There is no “best” book on persuasive visuals—it all depends on what you’re presenting, to whom, and how many are in the audience. I’ve selected a few of my favorites that cover the range of possible presentation scenarios. To make sense of the order in which these titles are presented, think of a continuum: at the left side is a page densely packed with information, a la Tufte, and at the right side is a ballroom presentation, such as Steve Jobs introducing the iPhone. (Hyperlinks will take you to my more detailed book review.)
Speaking PowerPoint, by Bruce Gabrielle. This excellent book shows that Tufte is wrong when he says that PowerPoint causes poor thinking. Gabrielle shows how to first organize your thoughts for credibility and clarity, and then put them on slides.
If you want to be different from your competitors, build your credibility with prospects and customers, and get your audiences more engaged in your presentations, Whiteboard Selling: Empowering Sales Through Visuals, by Corey Sommers and David Jenkins can show you how.
As the title of the book indicates, the authors urge salespeople to can their slides and conduct their presentations interactively using a whiteboard.
There are some strong arguments for getting away from slide decks:
- As I’ve written before, senior level executives (and probably everyone else) often dread having to sit through the standard sales deck, with its reams of slides displaying the “company history” and walls of words. If you show up and do something different, they will definitely pay attention.
- Some salespeople are just projector operators. They show up, connect the laptop, and read off the screen a presentation that someone else put together. If you could train a monkey to operate the projector, or better yet, just email the slides in advance, you would deliver equal credibility and value at a much lower cost.
- Sustainable agreements are much more likely when the customer is actively engaged in telling you their story and building the solution with you. The design of most presentations fosters a transmit-only approach and discourages questions and interactivity.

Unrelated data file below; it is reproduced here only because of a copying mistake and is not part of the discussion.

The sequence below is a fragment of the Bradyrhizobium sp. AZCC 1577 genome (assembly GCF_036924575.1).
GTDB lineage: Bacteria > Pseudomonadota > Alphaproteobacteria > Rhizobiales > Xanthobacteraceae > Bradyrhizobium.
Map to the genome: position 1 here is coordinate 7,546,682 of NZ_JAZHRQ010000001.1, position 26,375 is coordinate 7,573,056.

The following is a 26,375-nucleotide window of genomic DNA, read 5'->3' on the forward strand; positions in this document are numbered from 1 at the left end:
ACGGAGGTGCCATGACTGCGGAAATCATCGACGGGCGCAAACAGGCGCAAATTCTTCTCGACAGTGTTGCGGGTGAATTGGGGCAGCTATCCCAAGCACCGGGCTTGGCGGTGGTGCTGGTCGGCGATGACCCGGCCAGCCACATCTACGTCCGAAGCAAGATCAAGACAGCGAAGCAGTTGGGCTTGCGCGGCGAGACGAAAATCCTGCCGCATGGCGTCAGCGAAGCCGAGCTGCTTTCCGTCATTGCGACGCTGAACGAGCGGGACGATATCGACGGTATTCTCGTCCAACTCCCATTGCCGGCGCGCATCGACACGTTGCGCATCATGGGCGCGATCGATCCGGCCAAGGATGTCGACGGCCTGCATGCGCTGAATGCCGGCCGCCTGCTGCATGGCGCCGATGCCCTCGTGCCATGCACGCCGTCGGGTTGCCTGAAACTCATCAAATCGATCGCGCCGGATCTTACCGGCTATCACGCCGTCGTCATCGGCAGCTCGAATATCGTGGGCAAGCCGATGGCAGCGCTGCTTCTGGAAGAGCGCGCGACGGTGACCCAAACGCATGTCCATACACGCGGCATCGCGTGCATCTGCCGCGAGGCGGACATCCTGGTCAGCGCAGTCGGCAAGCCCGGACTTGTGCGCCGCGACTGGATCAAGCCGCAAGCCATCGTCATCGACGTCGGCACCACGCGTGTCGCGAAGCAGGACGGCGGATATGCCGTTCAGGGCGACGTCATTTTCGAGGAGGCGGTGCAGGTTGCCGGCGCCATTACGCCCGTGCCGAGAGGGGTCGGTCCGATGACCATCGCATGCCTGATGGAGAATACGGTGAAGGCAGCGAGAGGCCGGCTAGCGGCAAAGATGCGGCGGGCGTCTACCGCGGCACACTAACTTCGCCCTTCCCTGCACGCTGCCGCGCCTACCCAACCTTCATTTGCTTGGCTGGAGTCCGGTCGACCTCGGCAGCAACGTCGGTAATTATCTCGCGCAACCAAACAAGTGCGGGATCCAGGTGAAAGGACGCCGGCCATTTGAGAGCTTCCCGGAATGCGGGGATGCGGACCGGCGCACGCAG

Whiteboard Selling shows how to encapsulate a large slide deck into a single whiteboard that builds the story you need for particular stages in the sales cycle, including qualification and discovery, why change, competitive comparison, making the business case, and closing. That’s a particular strength of the book—it’s as much about effective sales process as it is about presentations.
In their words, “it should be a cohesive visual that tells a singular story within a defined space”. This phrase neatly captures the two principal advantages of the whiteboard approach. It allows you to build a story with your customer while also harnessing the power of visuals. You’ll know you succeeded when the customer insists on saving what’s on the board so they can sell the idea internally.
Even if you don’t want to take the drastic step of getting rid of your slides entirely, the discipline of going through the whiteboarding process would definitely sharpen your thinking and your delivery.
Some people reading this review might shudder at the thought of unleashing your sales force onto the world armed with nothing but colored markers. How do you ensure quality and consistency? Have no fear; the book is actually written with sales and marketing managers as its audience, and devotes substantial space to the process of designing, training and implementing a whiteboard approach in your sales organization. As such, it’s not really a “how-to” for individual sales professionals, although any reasonably intelligent and experienced salesperson could probably design their own.
While the general approach outlined in the book makes excellent sense, I would guess that the challenge—and effectiveness—of rolling out the process to the entire sales force is not as straightforward as the book makes it appear. In fact, the close scripting required to ensure a consistent message would seem to detract from the flexibility and natural flow that effective sales conversations require, possibly defeating the purpose.
Maybe the ideal approach combines the best of both approaches. Ironically, the authors advocate using PowerPoint to design the whiteboard templates to begin with. That got me thinking: why not combine both approaches? Tablets running MS Office could be used to project slides, and the presenter could write and draw on the slides just as with a whiteboard. It’s worth finding out, and I plan to experiment with the approach and write about it in upcoming posts.